TPS ReportsThe General Occurrence Report noted the Complainant struggled with the SO and WO #5 during the arrest and that “during the struggle, one of the officer’s [sic] firearm discharged striking [the Complainant] in the right forearm…”
The report also noted execution of the search warrant “yielded nothing of evidentiary value,” meaning no firearm was located.
The Firearm Discharge Report, completed by WO #1, indicated the SO’s MP5 was unintentionally discharged once during “Physical confrontation with subject.”
The Use of Force Report  section title “Reason for Use of Force” contained a number of options. In this case, “Protect self”, “protect public”, “effect arrest”, “prevent commission of offence”, and “prevent escape” were selected. Other options, notably, “Accidental” and “Other” that could be detailed, were not selected.
Materials obtained from Police ServiceUpon request, the SIU obtained and reviewed the following materials and documents from the TPS:
- Communications Recordings;
- Computer-Assisted Dispatch Event Details Report;
- ETF Personal Inventory;
- Firearm discharge report;
- General Occurrence Summary;
- Names and addresses of persons at 235 Sherway Gardens Road;
- Notes of WO #1, WO #2, WO #3, WO #4, WO #5, WO #6, WO #7, WO #8, WO #9, WO #10, WO #11, WO #12, WO #13, WO #14, WO #15, WO #16, WO #17, WO #18, WO #19, WO #20 and WO #21;
- Police Firearms Acquired – Canadian Firearm Program;
- Procedure-Executing a Search Warrant;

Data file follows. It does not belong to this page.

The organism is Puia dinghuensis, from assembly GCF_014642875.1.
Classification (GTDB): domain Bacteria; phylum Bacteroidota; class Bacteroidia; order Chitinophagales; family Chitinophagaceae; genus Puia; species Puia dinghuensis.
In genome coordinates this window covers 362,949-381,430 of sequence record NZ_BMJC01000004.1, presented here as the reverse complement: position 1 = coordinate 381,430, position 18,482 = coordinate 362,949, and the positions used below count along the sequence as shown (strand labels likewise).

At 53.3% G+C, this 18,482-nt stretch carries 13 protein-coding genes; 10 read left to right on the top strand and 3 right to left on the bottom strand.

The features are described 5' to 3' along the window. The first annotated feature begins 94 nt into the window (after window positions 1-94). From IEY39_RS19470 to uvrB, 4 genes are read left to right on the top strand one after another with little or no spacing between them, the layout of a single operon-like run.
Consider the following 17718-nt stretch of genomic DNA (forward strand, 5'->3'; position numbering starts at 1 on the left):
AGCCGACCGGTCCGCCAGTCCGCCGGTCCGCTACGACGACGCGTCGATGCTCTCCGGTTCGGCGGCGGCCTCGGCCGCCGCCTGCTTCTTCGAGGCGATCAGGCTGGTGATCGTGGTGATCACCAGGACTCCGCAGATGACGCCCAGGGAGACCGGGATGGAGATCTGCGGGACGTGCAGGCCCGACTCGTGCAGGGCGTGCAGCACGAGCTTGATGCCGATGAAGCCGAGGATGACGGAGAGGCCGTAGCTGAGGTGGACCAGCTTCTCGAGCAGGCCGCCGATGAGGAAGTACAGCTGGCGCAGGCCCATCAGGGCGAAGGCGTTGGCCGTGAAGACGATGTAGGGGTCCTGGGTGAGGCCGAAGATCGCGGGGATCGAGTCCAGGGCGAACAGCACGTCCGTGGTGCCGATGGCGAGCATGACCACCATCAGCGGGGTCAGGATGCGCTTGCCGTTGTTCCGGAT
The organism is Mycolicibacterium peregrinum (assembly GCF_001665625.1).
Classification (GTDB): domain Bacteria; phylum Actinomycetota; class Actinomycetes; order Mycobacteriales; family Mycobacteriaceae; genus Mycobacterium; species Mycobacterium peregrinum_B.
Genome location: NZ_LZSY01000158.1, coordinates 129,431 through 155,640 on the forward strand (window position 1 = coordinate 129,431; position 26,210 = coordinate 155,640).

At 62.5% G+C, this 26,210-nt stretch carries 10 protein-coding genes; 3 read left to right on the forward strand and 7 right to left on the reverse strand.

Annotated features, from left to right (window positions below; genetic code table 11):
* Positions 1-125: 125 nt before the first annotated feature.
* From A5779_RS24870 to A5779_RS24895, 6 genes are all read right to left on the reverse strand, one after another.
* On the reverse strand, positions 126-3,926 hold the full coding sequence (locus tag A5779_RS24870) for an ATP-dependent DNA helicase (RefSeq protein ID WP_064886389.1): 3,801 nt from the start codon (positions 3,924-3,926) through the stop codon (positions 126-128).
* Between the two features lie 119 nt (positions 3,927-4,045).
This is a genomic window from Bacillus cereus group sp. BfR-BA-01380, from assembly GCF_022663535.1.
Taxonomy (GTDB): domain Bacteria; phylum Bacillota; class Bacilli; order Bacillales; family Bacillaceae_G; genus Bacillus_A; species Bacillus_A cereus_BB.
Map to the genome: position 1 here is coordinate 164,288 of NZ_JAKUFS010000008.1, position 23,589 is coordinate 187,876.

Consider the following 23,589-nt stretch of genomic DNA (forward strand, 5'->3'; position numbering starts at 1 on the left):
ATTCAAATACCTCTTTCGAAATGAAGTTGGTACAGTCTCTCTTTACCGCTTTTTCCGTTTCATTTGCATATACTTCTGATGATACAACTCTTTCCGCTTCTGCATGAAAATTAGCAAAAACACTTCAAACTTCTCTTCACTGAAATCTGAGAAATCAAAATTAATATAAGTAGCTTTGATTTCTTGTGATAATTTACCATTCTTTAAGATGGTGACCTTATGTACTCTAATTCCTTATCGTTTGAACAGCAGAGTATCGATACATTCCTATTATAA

- Procedure-Incidents Requiring the ETF;
- Procedure-MP5 submachine gun;
- Record of Arrest-the Complainant;
- Search Warrant Briefing package;
- Telewarrant to Search;
- Training Record-Use of Force-the SO; and
- Use of Force Report.
Given the possible presence of firearms in the residence, WO #10 made arrangements to have Team 1 of the ETF secure the residence ahead of his team’s entry to execute the warrant. WO #1 was in charge of the ETF team. The team met with WO #10 outside the target building and were briefed on the situation. It was decided that the ETF would conduct a “dynamic entry” in the residence, a tactic whereby officers seek to neutralize potential threats via the element of surprise by rushing into a scene following the deployment of a distraction device.
About 6:30 a.m., WO #1 and his team of ETF officers used a ram to force open the door of the unit. A distraction device was then deployed in the residence just before the officers, announcing their presence and search warrant authority, entered. The SO was among the officers that gained entry. The officer, armed with an MP5 rifle, made his way to a bedroom at the southeast corner of the unit where the Complainant had been sleeping. Joined by WO #5, the SO entered the bedroom and engaged physically with the Complainant shortly before his rifle discharged.